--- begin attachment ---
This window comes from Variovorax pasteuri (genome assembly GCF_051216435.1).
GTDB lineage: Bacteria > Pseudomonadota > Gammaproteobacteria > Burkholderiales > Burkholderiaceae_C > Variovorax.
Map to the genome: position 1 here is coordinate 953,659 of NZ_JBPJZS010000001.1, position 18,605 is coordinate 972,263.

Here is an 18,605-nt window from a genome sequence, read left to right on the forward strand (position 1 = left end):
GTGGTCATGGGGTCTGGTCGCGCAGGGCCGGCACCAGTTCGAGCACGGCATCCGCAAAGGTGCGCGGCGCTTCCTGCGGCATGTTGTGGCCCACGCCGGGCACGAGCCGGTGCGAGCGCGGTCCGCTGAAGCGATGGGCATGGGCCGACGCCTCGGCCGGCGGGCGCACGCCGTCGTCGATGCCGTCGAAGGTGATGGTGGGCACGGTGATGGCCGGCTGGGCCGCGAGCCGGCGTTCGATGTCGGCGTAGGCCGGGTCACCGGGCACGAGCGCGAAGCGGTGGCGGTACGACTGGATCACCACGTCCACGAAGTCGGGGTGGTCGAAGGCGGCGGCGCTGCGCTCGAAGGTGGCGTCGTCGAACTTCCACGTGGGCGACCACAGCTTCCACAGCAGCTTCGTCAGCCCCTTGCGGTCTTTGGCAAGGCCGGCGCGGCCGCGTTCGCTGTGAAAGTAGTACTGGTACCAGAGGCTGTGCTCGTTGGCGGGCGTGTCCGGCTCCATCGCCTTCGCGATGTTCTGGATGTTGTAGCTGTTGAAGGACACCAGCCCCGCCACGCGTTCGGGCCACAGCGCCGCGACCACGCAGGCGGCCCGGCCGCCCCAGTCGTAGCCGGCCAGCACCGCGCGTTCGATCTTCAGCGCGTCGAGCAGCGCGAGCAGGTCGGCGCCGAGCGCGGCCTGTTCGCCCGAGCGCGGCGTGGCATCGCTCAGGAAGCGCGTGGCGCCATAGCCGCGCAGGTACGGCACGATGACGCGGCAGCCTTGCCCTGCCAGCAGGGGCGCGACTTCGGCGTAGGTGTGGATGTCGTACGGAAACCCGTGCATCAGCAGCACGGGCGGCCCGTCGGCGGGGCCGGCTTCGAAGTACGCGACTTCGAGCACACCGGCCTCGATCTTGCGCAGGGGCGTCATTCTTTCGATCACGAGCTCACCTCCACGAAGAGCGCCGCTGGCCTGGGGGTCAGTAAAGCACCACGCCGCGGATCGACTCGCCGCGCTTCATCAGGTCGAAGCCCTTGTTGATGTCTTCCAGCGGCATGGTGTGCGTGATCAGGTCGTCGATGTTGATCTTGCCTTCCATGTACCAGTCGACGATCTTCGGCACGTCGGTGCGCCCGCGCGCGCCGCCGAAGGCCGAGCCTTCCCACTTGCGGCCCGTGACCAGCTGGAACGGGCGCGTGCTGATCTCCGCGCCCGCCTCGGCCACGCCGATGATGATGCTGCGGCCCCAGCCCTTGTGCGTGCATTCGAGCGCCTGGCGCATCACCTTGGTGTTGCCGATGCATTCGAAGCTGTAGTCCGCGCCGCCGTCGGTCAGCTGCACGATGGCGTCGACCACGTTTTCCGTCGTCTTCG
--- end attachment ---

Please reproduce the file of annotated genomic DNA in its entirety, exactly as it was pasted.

This window comes from Variovorax pasteuri (genome assembly GCF_051216435.1).
GTDB lineage: Bacteria > Pseudomonadota > Gammaproteobacteria > Burkholderiales > Burkholderiaceae_C > Variovorax.
Map to the genome: position 1 here is coordinate 953,659 of NZ_JBPJZS010000001.1, position 18,605 is coordinate 972,263.

Here is an 18,605-nt window from a genome sequence, read left to right on the forward strand (position 1 = left end):
GTGGTCATGGGGTCTGGTCGCGCAGGGCCGGCACCAGTTCGAGCACGGCATCCGCAAAGGTGCGCGGCGCTTCCTGCGGCATGTTGTGGCCCACGCCGGGCACGAGCCGGTGCGAGCGCGGTCCGCTGAAGCGATGGGCATGGGCCGACGCCTCGGCCGGCGGGCGCACGCCGTCGTCGATGCCGTCGAAGGTGATGGTGGGCACGGTGATGGCCGGCTGGGCCGCGAGCCGGCGTTCGATGTCGGCGTAGGCCGGGTCACCGGGCACGAGCGCGAAGCGGTGGCGGTACGACTGGATCACCACGTCCACGAAGTCGGGGTGGTCGAAGGCGGCGGCGCTGCGCTCGAAGGTGGCGTCGTCGAACTTCCACGTGGGCGACCACAGCTTCCACAGCAGCTTCGTCAGCCCCTTGCGGTCTTTGGCAAGGCCGGCGCGGCCGCGTTCGCTGTGAAAGTAGTACTGGTACCAGAGGCTGTGCTCGTTGGCGGGCGTGTCCGGCTCCATCGCCTTCGCGATGTTCTGGATGTTGTAGCTGTTGAAGGACACCAGCCCCGCCACGCGTTCGGGCCACAGCGCCGCGACCACGCAGGCGGCCCGGCCGCCCCAGTCGTAGCCGGCCAGCACCGCGCGTTCGATCTTCAGCGCGTCGAGCAGCGCGAGCAGGTCGGCGCCGAGCGCGGCCTGTTCGCCCGAGCGCGGCGTGGCATCGCTCAGGAAGCGCGTGGCGCCATAGCCGCGCAGGTACGGCACGATGACGCGGCAGCCTTGCCCTGCCAGCAGGGGCGCGACTTCGGCGTAGGTGTGGATGTCGTACGGAAACCCGTGCATCAGCAGCACGGGCGGCCCGTCGGCGGGGCCGGCTTCGAAGTACGCGACTTCGAGCACACCGGCCTCGATCTTGCGCAGGGGCGTCATTCTTTCGATCACGAGCTCACCTCCACGAAGAGCGCCGCTGGCCTGGGGGTCAGTAAAGCACCACGCCGCGGATCGACTCGCCGCGCTTCATCAGGTCGAAGCCCTTGTTGATGTCTTCCAGCGGCATGGTGTGCGTGATCAGGTCGTCGATGTTGATCTTGCCTTCCATGTACCAGTCGACGATCTTCGGCACGTCGGTGCGCCCGCGCGCGCCGCCGAAGGCCGAGCCTTCCCACTTGCGGCCCGTGACCAGCTGGAACGGGCGCGTGCTGATCTCCGCGCCCGCCTCGGCCACGCCGATGATGATGCTGCGGCCCCAGCCCTTGTGCGTGCATTCGAGCGCCTGGCGCATCACCTTGGTGTTGCCGATGCATTCGAAGCTGTAGTCCGCGCCGCCGTCGGTCAGCTGCACGATGGCGTCGACCACGTTTTCCGTCGTCTTCG